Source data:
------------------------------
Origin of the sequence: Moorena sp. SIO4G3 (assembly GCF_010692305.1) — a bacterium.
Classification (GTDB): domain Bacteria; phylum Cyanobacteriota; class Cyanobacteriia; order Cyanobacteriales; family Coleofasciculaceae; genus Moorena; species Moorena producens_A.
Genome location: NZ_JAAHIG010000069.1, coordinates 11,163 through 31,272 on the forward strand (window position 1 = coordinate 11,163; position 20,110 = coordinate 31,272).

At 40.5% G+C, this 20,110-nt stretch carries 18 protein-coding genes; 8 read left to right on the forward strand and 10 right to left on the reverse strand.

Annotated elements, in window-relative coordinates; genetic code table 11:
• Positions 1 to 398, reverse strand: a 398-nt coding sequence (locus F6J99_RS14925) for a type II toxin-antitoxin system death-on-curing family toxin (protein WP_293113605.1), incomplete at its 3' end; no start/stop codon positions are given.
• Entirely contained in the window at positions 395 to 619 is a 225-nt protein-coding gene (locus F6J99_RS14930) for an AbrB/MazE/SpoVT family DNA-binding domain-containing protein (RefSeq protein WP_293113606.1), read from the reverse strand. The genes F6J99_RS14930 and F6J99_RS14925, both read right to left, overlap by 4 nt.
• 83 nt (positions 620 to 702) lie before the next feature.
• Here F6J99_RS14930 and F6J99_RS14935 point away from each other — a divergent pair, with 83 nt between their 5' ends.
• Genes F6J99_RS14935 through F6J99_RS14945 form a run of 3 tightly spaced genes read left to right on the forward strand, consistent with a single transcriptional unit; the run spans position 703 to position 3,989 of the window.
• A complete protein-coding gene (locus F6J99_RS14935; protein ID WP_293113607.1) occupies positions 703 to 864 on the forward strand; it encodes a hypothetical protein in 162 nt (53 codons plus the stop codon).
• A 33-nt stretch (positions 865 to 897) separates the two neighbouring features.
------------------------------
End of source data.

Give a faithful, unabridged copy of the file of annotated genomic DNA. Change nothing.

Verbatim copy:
Origin of the sequence: Moorena sp. SIO4G3 (assembly GCF_010692305.1) — a bacterium.
Classification (GTDB): domain Bacteria; phylum Cyanobacteriota; class Cyanobacteriia; order Cyanobacteriales; family Coleofasciculaceae; genus Moorena; species Moorena producens_A.
Genome location: NZ_JAAHIG010000069.1, coordinates 11,163 through 31,272 on the forward strand (window position 1 = coordinate 11,163; position 20,110 = coordinate 31,272).

At 40.5% G+C, this 20,110-nt stretch carries 18 protein-coding genes; 8 read left to right on the forward strand and 10 right to left on the reverse strand.

Annotated elements, in window-relative coordinates; genetic code table 11:
• Positions 1 to 398, reverse strand: a 398-nt coding sequence (locus F6J99_RS14925) for a type II toxin-antitoxin system death-on-curing family toxin (protein WP_293113605.1), incomplete at its 3' end; no start/stop codon positions are given.
• Entirely contained in the window at positions 395 to 619 is a 225-nt protein-coding gene (locus F6J99_RS14930) for an AbrB/MazE/SpoVT family DNA-binding domain-containing protein (RefSeq protein WP_293113606.1), read from the reverse strand. The genes F6J99_RS14930 and F6J99_RS14925, both read right to left, overlap by 4 nt.
• 83 nt (positions 620 to 702) lie before the next feature.
• Here F6J99_RS14930 and F6J99_RS14935 point away from each other — a divergent pair, with 83 nt between their 5' ends.
• Genes F6J99_RS14935 through F6J99_RS14945 form a run of 3 tightly spaced genes read left to right on the forward strand, consistent with a single transcriptional unit; the run spans position 703 to position 3,989 of the window.
• A complete protein-coding gene (locus F6J99_RS14935; protein ID WP_293113607.1) occupies positions 703 to 864 on the forward strand; it encodes a hypothetical protein in 162 nt (53 codons plus the stop codon).
• A 33-nt stretch (positions 865 to 897) separates the two neighbouring features.